• "I am surprised that you suggest these reforms while you are yet prisoners o_his island and in Coo-ee-oh's power. That these things should be done, ther_s no doubt, but just now a dreadful war is likely to break out, and frightfu_hings may happen to us all. Our Queen has such conceit that she thinks sh_an overcome the Su-dic and his people, but it is said Su-dic's magic is ver_owerful, although not as great as that possessed by his wife Rora, befor_oo-ee-oh transformed her into a Golden Pig."
  • "I don't blame her very much for doing that," remarked Dorothy, "for th_latheads were wicked to try to catch your beautiful fish and the Witch Ror_anted to poison all the fishes in the lake."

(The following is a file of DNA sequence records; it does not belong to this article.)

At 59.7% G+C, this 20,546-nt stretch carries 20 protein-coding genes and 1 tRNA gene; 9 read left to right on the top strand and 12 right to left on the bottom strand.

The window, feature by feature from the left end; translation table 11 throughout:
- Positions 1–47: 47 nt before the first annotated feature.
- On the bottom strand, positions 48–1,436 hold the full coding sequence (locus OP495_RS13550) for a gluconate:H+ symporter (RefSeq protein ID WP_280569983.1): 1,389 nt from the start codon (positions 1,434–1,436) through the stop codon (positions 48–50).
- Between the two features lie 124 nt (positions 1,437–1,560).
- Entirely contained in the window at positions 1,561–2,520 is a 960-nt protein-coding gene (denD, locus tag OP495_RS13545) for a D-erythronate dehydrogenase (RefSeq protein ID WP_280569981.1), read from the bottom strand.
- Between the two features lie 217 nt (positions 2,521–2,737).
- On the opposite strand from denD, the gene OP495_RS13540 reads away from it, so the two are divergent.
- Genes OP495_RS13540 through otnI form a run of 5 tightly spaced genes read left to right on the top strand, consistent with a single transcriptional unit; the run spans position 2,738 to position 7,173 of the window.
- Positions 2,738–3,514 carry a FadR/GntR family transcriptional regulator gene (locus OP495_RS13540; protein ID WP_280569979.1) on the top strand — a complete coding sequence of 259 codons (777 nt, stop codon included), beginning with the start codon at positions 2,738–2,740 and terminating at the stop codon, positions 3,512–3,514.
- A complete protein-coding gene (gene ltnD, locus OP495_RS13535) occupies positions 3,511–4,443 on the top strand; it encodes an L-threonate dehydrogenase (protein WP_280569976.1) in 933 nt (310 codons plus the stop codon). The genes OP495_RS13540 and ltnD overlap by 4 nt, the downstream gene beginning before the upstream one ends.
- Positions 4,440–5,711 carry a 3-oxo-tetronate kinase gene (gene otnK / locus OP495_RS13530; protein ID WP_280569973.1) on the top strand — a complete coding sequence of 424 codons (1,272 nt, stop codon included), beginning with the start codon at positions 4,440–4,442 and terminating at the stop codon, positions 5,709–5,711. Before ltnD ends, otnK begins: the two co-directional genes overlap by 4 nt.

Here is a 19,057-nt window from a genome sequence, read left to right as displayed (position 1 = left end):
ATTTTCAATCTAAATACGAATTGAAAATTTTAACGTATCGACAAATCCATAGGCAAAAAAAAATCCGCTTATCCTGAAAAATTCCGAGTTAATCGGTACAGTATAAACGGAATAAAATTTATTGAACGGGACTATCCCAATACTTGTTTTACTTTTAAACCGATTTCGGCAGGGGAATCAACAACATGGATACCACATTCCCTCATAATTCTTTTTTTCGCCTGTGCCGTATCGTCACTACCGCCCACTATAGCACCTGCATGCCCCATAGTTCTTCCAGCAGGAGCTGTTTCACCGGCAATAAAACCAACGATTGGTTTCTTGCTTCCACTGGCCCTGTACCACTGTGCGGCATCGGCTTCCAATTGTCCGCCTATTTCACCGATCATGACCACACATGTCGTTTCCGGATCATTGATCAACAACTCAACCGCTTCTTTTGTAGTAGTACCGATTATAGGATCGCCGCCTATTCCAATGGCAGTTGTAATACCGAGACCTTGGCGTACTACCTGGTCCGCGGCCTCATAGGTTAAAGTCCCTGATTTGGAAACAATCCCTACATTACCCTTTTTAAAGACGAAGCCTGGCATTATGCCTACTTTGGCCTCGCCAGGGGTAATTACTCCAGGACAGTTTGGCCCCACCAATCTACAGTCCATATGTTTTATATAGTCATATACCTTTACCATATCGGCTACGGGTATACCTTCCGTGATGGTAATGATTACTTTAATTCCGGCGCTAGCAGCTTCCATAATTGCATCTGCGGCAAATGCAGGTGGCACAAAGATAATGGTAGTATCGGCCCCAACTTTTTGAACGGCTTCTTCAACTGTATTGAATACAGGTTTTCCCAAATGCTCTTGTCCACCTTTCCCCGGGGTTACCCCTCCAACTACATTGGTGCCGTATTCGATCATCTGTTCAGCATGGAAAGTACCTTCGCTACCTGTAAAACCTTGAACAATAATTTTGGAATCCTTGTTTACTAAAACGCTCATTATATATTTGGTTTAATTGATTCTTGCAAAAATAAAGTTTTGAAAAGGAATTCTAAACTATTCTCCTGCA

• "Do you know the reason?" asked the Lady Aurex.
  • "I don't s'pose there was any reason, 'cept just wickedness," replied Dorothy.
  • "Tell us the reason," said Ozma earnestly.
  • "Well, your Majesty, once—a long time ago—the Flatheads and the Skeezers wer_riendly. They visited our island and we visited their mountain, an_verything was pleasant between the two peoples. At that time the Flathead_ere ruled by three Adepts in Sorcery, beautiful girls who were not Flatheads, but had wandered to the Flat Mountain and made their home there. These thre_depts used their magic only for good, and the mountain people gladly mad_hem their rulers. They taught the Flatheads how to use their canned brain_nd how to work metals into clothing that would never wear out, and many othe_hings that added to their happiness and content.